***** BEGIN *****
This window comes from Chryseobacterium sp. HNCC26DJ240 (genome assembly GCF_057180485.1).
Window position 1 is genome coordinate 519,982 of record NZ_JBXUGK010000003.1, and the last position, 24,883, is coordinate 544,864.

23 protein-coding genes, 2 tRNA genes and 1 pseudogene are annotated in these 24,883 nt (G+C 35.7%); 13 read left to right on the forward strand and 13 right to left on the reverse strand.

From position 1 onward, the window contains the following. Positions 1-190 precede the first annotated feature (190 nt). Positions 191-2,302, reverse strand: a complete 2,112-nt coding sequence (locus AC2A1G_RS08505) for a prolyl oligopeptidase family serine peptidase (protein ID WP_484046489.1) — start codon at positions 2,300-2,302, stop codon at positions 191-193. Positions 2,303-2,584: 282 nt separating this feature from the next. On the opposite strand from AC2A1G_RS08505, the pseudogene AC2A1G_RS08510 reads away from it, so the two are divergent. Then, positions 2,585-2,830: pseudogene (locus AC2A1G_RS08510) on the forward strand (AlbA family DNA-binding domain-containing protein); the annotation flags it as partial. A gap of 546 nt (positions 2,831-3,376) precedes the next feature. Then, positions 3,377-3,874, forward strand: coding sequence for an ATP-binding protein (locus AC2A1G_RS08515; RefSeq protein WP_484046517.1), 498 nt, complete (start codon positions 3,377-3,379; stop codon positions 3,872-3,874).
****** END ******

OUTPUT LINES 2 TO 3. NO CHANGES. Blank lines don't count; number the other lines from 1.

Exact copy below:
Window position 1 is genome coordinate 519,982 of record NZ_JBXUGK010000003.1, and the last position, 24,883, is coordinate 544,864.

23 protein-coding genes, 2 tRNA genes and 1 pseudogene are annotated in these 24,883 nt (G+C 35.7%); 13 read left to right on the forward strand and 13 right to left on the reverse strand.